There were other stories and words of encouragement and prayers. The South Moreton Presbytery Minister, pastor David Busch, prayed for the community in their time of struggle. The Moderator of the Synod of Queensland, the Rev. David Baker, reflected on the times and said this is not the only time Australia and Australians go through similar situation. He went back through time and mentioned the Vietnamese, the Italians, the Greeks, and also went back as far as 1788 and mentioned that the first people went through similar oppression. Rev. Baker gave hope to the young people saying that even tough Australia has discriminated many people, we have always accepted them at the end. With the First people we are still trying to and we will get there. He said that this also will pass, but in the meantime, the Uniting Church, Synod and Presbytery are all with them and will support them. The Moderator also read a letter from the President of the Uniting Church, Pastor Deidre Palmer, in which she said:
At this time, I hope that you feel encouraged by the love and support of your wider Church family, including the Assembly, the South Moreton Presbytery and the Queensland Synod leaders.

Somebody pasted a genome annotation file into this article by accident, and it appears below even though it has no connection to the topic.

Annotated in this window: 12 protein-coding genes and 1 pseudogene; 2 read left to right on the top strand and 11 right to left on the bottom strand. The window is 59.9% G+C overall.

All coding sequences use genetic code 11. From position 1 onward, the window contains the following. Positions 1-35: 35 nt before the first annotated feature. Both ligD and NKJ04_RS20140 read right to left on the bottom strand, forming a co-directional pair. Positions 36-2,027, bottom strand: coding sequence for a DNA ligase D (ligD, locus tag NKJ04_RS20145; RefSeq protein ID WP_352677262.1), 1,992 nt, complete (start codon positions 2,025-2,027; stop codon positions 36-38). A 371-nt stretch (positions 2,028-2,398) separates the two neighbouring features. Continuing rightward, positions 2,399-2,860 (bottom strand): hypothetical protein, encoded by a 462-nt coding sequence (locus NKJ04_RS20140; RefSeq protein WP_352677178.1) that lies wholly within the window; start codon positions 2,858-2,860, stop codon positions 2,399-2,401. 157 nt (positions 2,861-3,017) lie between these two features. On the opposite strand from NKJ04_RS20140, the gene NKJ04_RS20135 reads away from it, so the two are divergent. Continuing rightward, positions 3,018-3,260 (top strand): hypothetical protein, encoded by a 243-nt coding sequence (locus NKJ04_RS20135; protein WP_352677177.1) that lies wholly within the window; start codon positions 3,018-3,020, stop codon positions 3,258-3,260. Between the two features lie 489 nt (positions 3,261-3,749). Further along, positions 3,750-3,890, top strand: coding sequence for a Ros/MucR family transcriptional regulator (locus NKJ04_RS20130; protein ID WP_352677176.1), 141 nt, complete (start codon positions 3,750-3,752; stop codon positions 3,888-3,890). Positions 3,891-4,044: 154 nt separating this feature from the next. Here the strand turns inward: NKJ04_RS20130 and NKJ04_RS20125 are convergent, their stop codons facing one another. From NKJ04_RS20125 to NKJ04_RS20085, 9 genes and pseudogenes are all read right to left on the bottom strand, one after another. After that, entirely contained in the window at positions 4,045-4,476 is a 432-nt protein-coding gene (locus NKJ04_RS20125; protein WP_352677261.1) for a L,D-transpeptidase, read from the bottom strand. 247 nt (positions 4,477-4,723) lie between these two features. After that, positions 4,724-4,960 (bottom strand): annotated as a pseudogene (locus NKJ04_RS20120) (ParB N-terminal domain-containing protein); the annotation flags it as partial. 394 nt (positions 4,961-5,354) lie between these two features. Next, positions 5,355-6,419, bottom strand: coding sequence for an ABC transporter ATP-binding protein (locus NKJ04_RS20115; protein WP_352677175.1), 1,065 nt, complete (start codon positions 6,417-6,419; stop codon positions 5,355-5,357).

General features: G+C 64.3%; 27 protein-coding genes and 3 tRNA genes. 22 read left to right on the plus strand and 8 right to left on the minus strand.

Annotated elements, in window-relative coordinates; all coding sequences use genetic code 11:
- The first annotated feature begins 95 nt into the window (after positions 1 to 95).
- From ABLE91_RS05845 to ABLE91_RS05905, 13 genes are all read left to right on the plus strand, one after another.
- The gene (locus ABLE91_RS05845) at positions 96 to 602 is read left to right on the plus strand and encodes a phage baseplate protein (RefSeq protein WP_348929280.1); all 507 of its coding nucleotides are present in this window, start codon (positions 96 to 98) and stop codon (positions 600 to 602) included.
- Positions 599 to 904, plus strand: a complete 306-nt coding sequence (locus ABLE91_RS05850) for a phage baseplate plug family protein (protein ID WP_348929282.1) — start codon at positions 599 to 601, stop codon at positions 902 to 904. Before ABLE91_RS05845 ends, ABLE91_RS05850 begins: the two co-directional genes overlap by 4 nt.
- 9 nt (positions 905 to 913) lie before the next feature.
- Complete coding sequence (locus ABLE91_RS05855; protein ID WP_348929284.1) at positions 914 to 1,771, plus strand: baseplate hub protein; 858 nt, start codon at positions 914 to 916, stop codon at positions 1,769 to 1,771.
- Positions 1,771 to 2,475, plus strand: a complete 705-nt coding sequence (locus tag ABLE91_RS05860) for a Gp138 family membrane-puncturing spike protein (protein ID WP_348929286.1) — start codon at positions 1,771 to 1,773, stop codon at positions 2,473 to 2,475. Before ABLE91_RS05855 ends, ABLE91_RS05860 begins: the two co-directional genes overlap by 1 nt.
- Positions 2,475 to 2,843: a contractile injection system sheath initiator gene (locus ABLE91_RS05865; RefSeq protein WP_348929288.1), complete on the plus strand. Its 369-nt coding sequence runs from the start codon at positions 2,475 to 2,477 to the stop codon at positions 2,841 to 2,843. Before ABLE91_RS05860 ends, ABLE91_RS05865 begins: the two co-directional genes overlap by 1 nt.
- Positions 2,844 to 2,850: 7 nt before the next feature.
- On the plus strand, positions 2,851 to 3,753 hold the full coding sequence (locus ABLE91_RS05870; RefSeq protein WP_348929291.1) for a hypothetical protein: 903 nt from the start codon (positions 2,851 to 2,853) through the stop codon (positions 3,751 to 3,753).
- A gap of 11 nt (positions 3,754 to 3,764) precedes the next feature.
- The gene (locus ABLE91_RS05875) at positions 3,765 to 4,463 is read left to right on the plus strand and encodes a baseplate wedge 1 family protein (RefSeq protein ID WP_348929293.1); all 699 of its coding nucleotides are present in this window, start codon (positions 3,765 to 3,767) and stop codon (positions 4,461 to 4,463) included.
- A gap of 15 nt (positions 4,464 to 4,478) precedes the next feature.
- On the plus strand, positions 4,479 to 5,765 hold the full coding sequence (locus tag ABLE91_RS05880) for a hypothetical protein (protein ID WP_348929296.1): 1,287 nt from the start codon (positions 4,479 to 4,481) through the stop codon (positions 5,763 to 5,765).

As the Uniting Church, we are committed to living the way of Jesus, in challenging social and religious prejudice, and breaking down the barriers that threaten to divide us from each other socially, religiously, culturally and politically. We seek to embody the inclusive love of God in contributing to our multicultural Australian society, where all people are treated with dignity and respect, and we can all flourish.
The letter concluded with a prayer where she thanked God for the gift of community through which we can support each other, and asked for God’s blessing and healing.
Other leader of the South Sudanese Community also brought a word and prayer to the service before the Young Disciples sang a song and the Moderator ended the service part with a blessing.
After the service the people moved to the hall where there was traditional South Sudanese food prepared with cheesecake for desert. Over the food people were able to have conversations and guests were able to talk to the South Sudanese young people to learn from them some of their concerns and especially their hopes for their future.
One of the young people said “When you see us walking down the street and you see us smiling, come and say hello. We are nice people and enjoy talking to you.”
If you or someone you know needs help, please call:
Lifeline on 13 11 14
Kids Helpline on 1800 551 800
MensLine Australia on 1300 789 978
Suicide Call Back Service on 1300 659 467